It’s just what every young boy with a messy bedroom has dreamed of – a robot that trundles across the floor, picks things up, and takes them away. WowWee’s Roboscooper can do just that, although it’s limited to small objects that weigh no more than an ounce. The toy robot has six rubber wheels, a cargo bed, articulated arms, and a WALL-E-like head with infrared eyes. Users can guide it to objects manually with the remote control, or leave it in autonomous mode, where it roams around (avoiding obstacles) and picks up whatever it comes across. It then takes the items to a location determined by the user, where it shakes them out of its cargo bed.  Read More
The Horex VR6 supercharged motorcycle
German brand Horex hasn't made a motorcycle for 50 years – but since a new ownership team took over the brand name in 2007, plans have been afoot to change that – and at this year's Intermot in Cologne, we got our first close-up look at what the new owners are playing at. The Horex VR6 is a modern super-naked featuring a staggered six-cylinder engine with forced induction via a belt-drive supercharger. The quick-revving motor will develop up to a meaty 200 horsepower, putting it right up with Yamaha's 2009 V-Max in the musclebike stakes. The new German bike's looks will draw inevitable comparison to Honda's recent CB1100F – and when you combine the looks with the premium pricetag, it's fair to say the Horex VR6 is targeted at cashed-up older riders who will appreciate the retro looks, the comfortable riding position and the seemingly limitless reserves of power that blown 1200cc powerplant is going to pump out. It's great to see forced induction back on the bike shopper's menu!  Read More

The solar-powered tuner is available in a number of brightly colored silicon skins
When not in use, a guitar tuner is unlikely to see the light of day and is destined to spend much of its life inside a gig bag or hard case. But not giving Tascam's new tuner access to nice, bright sunlight is very bad form indeed. The battery inside the tiny TC-1S is solar charged so if it goes flat, then so do you...  Read More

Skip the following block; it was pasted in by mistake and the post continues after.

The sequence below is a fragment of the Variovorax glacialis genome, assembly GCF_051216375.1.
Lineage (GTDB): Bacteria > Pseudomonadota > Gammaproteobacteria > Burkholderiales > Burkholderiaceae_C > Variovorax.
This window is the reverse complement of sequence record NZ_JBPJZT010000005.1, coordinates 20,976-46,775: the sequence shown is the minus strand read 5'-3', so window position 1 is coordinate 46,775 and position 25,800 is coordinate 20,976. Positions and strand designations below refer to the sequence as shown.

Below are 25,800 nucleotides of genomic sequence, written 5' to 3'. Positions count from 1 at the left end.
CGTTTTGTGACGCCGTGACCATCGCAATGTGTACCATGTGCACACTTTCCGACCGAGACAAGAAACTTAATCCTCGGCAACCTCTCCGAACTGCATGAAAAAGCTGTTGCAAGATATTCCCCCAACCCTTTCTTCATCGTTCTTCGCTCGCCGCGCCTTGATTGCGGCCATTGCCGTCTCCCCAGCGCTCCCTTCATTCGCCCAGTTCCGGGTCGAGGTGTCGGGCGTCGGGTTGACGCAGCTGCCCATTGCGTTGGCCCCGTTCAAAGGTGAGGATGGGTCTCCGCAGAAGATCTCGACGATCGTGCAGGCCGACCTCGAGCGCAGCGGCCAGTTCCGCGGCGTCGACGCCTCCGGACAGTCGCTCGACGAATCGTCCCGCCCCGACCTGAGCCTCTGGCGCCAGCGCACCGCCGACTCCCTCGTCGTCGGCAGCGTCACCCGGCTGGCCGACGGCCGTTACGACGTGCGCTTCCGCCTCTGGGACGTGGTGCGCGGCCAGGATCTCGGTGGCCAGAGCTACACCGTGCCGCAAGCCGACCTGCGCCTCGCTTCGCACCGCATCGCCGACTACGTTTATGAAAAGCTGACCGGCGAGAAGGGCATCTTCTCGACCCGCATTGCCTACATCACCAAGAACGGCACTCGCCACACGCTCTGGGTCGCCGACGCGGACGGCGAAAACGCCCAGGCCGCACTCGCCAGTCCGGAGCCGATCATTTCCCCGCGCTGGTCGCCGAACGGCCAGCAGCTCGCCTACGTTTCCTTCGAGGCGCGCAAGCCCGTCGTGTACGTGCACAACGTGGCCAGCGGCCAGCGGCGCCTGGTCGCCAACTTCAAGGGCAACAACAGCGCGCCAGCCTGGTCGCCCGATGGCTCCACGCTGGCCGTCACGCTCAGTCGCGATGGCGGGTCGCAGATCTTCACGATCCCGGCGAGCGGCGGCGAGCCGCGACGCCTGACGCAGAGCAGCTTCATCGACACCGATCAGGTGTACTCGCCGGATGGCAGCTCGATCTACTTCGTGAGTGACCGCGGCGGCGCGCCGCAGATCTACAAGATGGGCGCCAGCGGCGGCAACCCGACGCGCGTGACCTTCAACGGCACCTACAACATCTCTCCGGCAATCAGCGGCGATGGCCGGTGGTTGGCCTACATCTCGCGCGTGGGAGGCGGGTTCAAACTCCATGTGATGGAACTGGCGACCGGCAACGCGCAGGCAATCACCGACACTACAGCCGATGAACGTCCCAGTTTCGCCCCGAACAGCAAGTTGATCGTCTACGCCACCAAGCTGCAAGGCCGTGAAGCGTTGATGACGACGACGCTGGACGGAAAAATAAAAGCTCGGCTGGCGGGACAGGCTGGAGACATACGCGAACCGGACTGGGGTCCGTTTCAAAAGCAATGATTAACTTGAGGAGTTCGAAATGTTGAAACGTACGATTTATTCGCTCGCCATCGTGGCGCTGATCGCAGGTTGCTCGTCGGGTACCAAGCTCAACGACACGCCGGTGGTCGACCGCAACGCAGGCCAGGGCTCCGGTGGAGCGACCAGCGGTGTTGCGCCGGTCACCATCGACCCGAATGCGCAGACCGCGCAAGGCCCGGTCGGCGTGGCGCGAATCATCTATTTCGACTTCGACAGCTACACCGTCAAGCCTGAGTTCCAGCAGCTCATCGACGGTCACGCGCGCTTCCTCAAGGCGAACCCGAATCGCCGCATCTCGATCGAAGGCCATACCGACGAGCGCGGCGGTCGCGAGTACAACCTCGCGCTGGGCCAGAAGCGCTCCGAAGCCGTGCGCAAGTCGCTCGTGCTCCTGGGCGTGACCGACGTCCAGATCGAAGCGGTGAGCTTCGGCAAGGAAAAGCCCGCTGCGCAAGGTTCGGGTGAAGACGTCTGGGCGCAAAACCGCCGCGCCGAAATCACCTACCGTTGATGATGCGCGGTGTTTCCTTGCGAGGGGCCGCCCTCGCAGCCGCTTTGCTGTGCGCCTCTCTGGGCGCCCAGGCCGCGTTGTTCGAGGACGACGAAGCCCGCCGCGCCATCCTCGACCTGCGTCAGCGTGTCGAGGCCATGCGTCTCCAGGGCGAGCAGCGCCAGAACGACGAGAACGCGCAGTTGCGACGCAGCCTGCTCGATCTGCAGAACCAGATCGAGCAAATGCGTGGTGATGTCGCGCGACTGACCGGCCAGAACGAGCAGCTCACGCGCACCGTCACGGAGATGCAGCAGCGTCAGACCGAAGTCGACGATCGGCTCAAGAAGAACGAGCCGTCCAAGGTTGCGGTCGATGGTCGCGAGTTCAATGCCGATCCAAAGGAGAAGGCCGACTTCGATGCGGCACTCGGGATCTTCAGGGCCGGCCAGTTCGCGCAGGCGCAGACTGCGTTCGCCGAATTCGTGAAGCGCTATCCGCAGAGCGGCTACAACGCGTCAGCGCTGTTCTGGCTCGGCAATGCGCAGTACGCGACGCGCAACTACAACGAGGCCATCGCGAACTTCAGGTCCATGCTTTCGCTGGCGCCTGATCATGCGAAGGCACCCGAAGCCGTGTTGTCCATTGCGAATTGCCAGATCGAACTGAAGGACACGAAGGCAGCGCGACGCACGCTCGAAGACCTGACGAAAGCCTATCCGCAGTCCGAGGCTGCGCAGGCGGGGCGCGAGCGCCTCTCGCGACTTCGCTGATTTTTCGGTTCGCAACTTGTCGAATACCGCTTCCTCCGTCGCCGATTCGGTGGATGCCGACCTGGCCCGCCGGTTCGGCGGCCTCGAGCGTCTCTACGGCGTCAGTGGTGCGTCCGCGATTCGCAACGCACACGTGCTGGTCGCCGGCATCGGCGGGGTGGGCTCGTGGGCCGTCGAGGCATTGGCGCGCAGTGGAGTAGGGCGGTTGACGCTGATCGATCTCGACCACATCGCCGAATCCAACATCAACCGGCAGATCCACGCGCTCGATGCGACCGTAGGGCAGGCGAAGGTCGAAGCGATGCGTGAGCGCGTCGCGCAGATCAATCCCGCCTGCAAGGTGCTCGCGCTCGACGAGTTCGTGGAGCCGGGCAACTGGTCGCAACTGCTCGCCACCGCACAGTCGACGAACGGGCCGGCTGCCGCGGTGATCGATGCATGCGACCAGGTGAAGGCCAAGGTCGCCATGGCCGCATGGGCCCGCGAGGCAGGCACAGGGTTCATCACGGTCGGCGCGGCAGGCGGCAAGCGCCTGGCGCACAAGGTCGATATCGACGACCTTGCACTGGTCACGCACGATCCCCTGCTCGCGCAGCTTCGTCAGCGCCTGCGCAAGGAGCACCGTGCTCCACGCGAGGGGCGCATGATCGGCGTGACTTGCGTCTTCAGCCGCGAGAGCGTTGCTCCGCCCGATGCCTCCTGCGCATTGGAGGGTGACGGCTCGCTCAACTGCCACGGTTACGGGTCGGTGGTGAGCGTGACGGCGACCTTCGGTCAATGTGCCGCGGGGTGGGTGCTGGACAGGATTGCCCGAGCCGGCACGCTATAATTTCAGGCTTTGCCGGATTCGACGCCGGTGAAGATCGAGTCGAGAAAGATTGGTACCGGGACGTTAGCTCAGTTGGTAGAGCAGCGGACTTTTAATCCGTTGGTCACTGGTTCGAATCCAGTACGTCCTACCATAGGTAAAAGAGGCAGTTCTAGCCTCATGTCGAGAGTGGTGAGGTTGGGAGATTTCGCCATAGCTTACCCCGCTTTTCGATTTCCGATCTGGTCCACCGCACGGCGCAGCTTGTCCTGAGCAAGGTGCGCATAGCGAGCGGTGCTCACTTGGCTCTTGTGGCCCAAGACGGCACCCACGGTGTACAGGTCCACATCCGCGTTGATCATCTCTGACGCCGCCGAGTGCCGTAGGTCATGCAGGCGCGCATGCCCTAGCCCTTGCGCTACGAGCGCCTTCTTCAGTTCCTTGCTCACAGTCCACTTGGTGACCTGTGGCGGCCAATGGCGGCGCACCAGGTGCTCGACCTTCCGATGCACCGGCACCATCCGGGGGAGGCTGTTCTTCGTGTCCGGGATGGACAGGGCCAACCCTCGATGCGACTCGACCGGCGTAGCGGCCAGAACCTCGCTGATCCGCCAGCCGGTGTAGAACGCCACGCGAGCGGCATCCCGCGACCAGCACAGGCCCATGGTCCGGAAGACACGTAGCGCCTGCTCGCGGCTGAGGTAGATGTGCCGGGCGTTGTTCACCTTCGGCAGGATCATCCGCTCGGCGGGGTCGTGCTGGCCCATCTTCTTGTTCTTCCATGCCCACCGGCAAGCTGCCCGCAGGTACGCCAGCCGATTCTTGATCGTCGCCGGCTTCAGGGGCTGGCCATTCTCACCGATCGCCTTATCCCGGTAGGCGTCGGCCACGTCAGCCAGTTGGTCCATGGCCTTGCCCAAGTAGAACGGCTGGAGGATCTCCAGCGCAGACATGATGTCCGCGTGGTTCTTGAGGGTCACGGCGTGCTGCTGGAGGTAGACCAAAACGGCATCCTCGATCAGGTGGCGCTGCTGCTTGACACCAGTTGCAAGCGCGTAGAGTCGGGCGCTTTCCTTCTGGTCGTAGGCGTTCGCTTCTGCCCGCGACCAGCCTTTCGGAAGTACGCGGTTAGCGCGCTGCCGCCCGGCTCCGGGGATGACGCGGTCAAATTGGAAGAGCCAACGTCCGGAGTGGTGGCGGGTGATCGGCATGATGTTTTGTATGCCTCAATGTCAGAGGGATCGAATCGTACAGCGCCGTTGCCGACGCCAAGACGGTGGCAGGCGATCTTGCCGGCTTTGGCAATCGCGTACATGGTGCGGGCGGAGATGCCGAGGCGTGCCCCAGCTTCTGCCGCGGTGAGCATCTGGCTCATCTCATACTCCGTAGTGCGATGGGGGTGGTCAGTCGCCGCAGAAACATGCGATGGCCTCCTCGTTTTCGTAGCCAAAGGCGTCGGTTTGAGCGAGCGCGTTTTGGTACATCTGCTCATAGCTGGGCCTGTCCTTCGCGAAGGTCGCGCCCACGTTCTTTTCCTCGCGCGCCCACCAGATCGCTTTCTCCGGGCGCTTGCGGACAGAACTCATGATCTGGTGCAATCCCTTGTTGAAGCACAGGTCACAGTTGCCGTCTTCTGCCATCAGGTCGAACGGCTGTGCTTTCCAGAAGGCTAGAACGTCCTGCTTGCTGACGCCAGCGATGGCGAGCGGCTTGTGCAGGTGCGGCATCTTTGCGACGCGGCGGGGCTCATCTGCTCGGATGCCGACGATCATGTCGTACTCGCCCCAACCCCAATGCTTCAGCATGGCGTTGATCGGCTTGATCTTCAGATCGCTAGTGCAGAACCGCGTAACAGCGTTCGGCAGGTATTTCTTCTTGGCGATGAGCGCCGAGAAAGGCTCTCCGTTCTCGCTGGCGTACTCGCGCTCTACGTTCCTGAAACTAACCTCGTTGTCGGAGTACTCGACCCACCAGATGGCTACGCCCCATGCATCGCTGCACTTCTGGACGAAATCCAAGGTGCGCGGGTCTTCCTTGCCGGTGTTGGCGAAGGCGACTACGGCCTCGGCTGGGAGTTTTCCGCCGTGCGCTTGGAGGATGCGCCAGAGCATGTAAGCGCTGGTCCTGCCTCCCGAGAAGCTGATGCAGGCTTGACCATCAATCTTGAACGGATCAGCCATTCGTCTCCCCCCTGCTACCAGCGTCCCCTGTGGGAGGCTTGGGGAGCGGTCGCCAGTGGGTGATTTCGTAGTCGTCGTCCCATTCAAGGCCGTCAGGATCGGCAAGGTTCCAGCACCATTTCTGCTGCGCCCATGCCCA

Western Digital has upped the storage options on its external drives and also given them a...
Remember those innocent days when a humble cassette tape more than met our computer entertainment needs? As more and more of our lives have been digitized, our storage requirements have risen at almost the same rate as our impatience at waiting for files to travel from one place to another. Western Digital offers some relief with the announcement that it has upped the storage capacity and data transfer capabilities on its popular My Passport Essential, My Passport Essential SE and MyBook Essential external drives. In addition to offering up to 3TB of space for keeping digital memories, media, photos and files in one place, the range now also features USB 3.0 connectivity.  Read More
Impress your friends by back-typing
Looking to make typing on tablet computers easier (and add another term to the mobile computing lexicon), French company AlphaUI is developing a “back-typing” concept that adds an external physical keyboard to the back of a tablet. The prototype device from AlphaUI is designed to attach to the back of smaller tablets with 5-7-inch displays and provides 24 standard-sized physical keys that are ergonomically placed within easy reach of the user’s fingers as they hold the tablet.  Read More
Berkeley Bionics' eLEGS exoskeleton
At a press conference held this morning in San Francisco, California’s Berkeley Bionics unveiled its eLEGS exoskeleton. The computer-controlled device is designed to be worn by paraplegics, providing the power and support to get them out of their wheelchairs, into a standing posture, and walking – albeit with the aid of crutches. The two formerly wheelchair-bound “test pilots” in attendance did indeed use eLEGS to walk across the stage, in a slow-but-steady gait similar to that of full-time crutch-users.  Read More
The Gresso Luxor World Time phone